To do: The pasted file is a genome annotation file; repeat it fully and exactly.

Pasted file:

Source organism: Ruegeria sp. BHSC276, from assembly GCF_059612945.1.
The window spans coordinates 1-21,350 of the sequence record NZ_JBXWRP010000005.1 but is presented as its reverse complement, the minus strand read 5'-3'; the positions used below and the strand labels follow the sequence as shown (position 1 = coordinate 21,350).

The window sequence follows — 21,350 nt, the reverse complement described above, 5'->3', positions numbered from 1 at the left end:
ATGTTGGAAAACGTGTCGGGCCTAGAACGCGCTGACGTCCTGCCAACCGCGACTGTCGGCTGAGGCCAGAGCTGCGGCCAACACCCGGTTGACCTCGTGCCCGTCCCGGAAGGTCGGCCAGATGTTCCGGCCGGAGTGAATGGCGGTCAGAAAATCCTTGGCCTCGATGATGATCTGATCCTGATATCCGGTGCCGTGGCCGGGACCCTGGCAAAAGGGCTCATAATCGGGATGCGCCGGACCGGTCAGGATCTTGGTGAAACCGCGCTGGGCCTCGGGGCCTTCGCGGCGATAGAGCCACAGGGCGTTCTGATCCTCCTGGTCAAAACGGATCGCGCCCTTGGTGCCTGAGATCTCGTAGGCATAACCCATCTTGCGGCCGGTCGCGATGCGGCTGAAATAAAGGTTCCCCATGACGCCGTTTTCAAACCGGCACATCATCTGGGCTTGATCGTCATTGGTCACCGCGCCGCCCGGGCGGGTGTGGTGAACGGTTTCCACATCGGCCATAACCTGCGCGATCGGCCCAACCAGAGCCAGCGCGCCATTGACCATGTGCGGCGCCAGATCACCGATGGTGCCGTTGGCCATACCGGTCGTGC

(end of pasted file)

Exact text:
Source organism: Ruegeria sp. BHSC276, from assembly GCF_059612945.1.
The window spans coordinates 1-21,350 of the sequence record NZ_JBXWRP010000005.1 but is presented as its reverse complement, the minus strand read 5'-3'; the positions used below and the strand labels follow the sequence as shown (position 1 = coordinate 21,350).

The window sequence follows — 21,350 nt, the reverse complement described above, 5'->3', positions numbered from 1 at the left end:
ATGTTGGAAAACGTGTCGGGCCTAGAACGCGCTGACGTCCTGCCAACCGCGACTGTCGGCTGAGGCCAGAGCTGCGGCCAACACCCGGTTGACCTCGTGCCCGTCCCGGAAGGTCGGCCAGATGTTCCGGCCGGAGTGAATGGCGGTCAGAAAATCCTTGGCCTCGATGATGATCTGATCCTGATATCCGGTGCCGTGGCCGGGACCCTGGCAAAAGGGCTCATAATCGGGATGCGCCGGACCGGTCAGGATCTTGGTGAAACCGCGCTGGGCCTCGGGGCCTTCGCGGCGATAGAGCCACAGGGCGTTCTGATCCTCCTGGTCAAAACGGATCGCGCCCTTGGTGCCTGAGATCTCGTAGGCATAACCCATCTTGCGGCCGGTCGCGATGCGGCTGAAATAAAGGTTCCCCATGACGCCGTTTTCAAACCGGCACATCATCTGGGCTTGATCGTCATTGGTCACCGCGCCGCCCGGGCGGGTGTGGTGAACGGTTTCCACATCGGCCATAACCTGCGCGATCGGCCCAACCAGAGCCAGCGCGCCATTGACCATGTGCGGCGCCAGATCACCGATGGTGCCGTTGGCCATACCGGTCGTGC